Waatea News Update

News from Waatea 603 AM, Urban Maori radio, first with Maori news

My Photo
Location: Auckland, New Zealand

Thursday, September 02, 2010

Crown makes up rent shortfall it made

The chair of Ngati Rarua Atiawa Trust, Paul Morgan, says there is still a lot of work needed before all issues over its land at Motueka are resolved.

The government is to pay the trust $5 million for past rental losses on the Whakarewa lands, which came back to the trust in 1992 from the Anglican Church encumbered by perpetual leases.

Mr Morgan says the issues are similar to the Taranaki leases which were covered by the 1997 Maori Reserved Land Act, but Ngati Rarua Atiawa has not been able to get its leases reformed.

“The package they got in 1997 brought them down from 21 years to seven. That’s still not market but it‘s much improved. The negotiation just recognized the loss in rental. We haven’t addressed those steps in changing the leases, but we hope we can continue discussions and address that,” Mr Morgan says.

The leases means the Whakarewa lands generate little income for Ngati Rarua Atiawa, despite being prime horticultural and urban commercial land around Motueka.


Greens co-leader Meteria Turei says the home insulation scheme pushed by the Greens is proving a great employer of young Maori.

Ms Turei says the scheme is improving the health and wealth of many Maori families, who have warmer, drier houses and lower heating costs.

It's also getting young Maori off the dole queue.

“A lot of the young ones doing that work are young Maori. I’ve been to see a few of those schemes and there are a lot of young Maori working in that area which is good. It’s part of that whole skill development," Ms Turei says.

She says the government should now launch a major state house building programme, which would both address the predicted loss of 20,000 construction jobs in the weakening economy and the need for an extra 70,000 additional affordable homes in New Zealand.


Te Papa Tongarewa is holding workshops around the country to train people to care for tribal taonga.

Gavin Reedy, the national museum's iwi development officer, says the first two wananga in the Waikato and Maniapoto had sparked great interest from whanau keen to learn techniques like paper conservation and the use of digital photography.

He says the museum's Te Pairangi unit is a good first point of contact for whanau wanting to ensure taonga are well cared for.

There are also people expert in helping people classify and file away their taonga.

“We also have links to all sorts of government departments that people can tap into so we become brokers of information in trying to connect people up to the right people,” Mr Reedy says.

He is meeting with Te Arawa people in Rotorua today.


The chair of a South Island Maori incorporation says the type of lending which contributed to the collapse of South Canterbury Finance was symptomatic of a flawed approach to land.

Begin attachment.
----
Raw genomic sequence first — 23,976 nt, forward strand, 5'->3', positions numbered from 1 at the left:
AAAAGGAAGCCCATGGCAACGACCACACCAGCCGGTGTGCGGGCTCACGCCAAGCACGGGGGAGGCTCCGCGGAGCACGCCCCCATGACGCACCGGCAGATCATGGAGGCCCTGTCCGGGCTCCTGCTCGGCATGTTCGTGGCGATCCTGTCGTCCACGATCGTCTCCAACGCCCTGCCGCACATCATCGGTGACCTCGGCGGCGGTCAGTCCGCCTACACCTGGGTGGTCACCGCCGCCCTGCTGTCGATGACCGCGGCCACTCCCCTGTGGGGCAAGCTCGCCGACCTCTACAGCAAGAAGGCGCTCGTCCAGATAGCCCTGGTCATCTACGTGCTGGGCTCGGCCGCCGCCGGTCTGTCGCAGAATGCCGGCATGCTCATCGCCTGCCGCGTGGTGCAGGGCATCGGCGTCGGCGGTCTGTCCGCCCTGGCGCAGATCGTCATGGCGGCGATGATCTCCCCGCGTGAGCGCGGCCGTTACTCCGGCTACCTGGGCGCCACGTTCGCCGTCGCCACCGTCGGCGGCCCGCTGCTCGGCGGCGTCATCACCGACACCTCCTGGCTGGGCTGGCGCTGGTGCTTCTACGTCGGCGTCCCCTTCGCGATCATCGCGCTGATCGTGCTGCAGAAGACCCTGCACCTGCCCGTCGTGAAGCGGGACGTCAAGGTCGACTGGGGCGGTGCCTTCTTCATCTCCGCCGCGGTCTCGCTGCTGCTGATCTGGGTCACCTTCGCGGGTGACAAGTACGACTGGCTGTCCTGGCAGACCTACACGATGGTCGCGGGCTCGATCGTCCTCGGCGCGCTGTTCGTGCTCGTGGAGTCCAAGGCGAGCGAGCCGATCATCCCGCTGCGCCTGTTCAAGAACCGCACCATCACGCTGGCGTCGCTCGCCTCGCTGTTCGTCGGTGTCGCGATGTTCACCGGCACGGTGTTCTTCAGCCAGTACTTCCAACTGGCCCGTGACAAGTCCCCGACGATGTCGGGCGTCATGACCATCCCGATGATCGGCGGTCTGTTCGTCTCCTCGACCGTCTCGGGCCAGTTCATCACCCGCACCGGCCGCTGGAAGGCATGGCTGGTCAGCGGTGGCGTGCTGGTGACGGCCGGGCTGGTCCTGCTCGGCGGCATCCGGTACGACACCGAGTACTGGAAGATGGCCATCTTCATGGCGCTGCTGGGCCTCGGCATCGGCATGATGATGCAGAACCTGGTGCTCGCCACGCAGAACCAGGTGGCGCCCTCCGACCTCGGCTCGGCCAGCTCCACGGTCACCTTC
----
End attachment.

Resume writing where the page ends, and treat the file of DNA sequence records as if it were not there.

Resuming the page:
The government is spending more than $1.6 billion bailing out depositors and lenders to the company founded by Timaru accountant Allan Hubbard.

Paul Morgan from Nelson's Whakatu Incorporation says much of the lending contributed to a speculative bubble which Maori trusts can't benefit from, because they won't sell their land.

“We're forever driving up land values and if you really look at the model, the return on capital is just not there. We’re talking about three to five percent. We really should be focusing on a model that returns and appropriate return on the capital invested as against a system that is based on capital appreciation and retiring on that capital appreciation,” Mr Morgan says.

Land bubbles harm Maori trusts because they end up paying higher rates and service charges.


A new cervical screening advertising campaign will target Maori and Pacific women, who continue to have lower screening rates and higher cancer rates than the general population.

Hazel Lewis, the clinical leader of the national cervical screening programme, says earlier campaigns had been effective, with just over one in two wahine Maori having a smear test in the past three years.

She says screening can reduce a woman's risk of developing cervical cancer by 90 percent.

“Wahine are carrying a lot of burdens with them and this is something that we want them to feel very relaxed about and encourage them to go and just talking with the nurse or the doctor and tht will help put them at ease and that will help them have the smear and it’s all over in not too long,” Dr Lewis says.

She says Maori women say they feel a whole lot better after being tested.


The karanga will be ringing out at Sydney's Circular Key about now as Maori and Aborigine join together to launch New Zealand's world cup campaign in Australia.

Maori king Tuheitia and Maori Affairs minister Pita Sharples are officially opening the giant inflatable rugby ball which was first used at the last Rugby World Cup in Paris to promote the New Zealand presence.

It will be open to the public in the lead up to the Bledisloe Cup game between the All Blacks and Kangaroos on September 11, showcasing New Zealand’s heritage, culture and people through a free, 10 minute multimedia experience.

Dr Sharples hopes it's just the start of a greater Maori role in cup preparations.

“I'm still waiting for my tono to the Government to appoint a Maori rugby ambassador to happen and it hasn’t happened yet so I’m waiting in there on that one,” he says.

Last night Dr Sharples reached out to potential Maori party voters at a hui at Sydney's Wynyard railway station.


Post a Comment

Subscribe to Post Comments [Atom]

Links to this post:

Create a Link

<< Home